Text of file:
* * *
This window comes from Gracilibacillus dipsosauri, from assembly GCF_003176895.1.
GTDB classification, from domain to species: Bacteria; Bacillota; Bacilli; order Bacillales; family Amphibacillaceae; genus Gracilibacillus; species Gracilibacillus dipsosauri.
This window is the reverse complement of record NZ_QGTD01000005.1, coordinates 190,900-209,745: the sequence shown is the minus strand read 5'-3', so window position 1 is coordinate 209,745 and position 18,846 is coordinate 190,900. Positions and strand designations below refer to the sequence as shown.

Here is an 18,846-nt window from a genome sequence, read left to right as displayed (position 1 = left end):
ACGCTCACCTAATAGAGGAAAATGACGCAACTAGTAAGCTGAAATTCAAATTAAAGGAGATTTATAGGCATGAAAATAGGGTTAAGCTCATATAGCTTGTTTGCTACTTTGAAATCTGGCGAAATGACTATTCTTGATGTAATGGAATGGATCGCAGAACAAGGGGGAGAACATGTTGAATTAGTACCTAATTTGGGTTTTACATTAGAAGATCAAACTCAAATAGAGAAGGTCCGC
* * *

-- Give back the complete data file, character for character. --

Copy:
This window comes from Gracilibacillus dipsosauri, from assembly GCF_003176895.1.
GTDB classification, from domain to species: Bacteria; Bacillota; Bacilli; order Bacillales; family Amphibacillaceae; genus Gracilibacillus; species Gracilibacillus dipsosauri.
This window is the reverse complement of record NZ_QGTD01000005.1, coordinates 190,900-209,745: the sequence shown is the minus strand read 5'-3', so window position 1 is coordinate 209,745 and position 18,846 is coordinate 190,900. Positions and strand designations below refer to the sequence as shown.

Here is an 18,846-nt window from a genome sequence, read left to right as displayed (position 1 = left end):
ACGCTCACCTAATAGAGGAAAATGACGCAACTAGTAAGCTGAAATTCAAATTAAAGGAGATTTATAGGCATGAAAATAGGGTTAAGCTCATATAGCTTGTTTGCTACTTTGAAATCTGGCGAAATGACTATTCTTGATGTAATGGAATGGATCGCAGAACAAGGGGGAGAACATGTTGAATTAGTACCTAATTTGGGTTTTACATTAGAAGATCAAACTCAAATAGAGAAGGTCCGC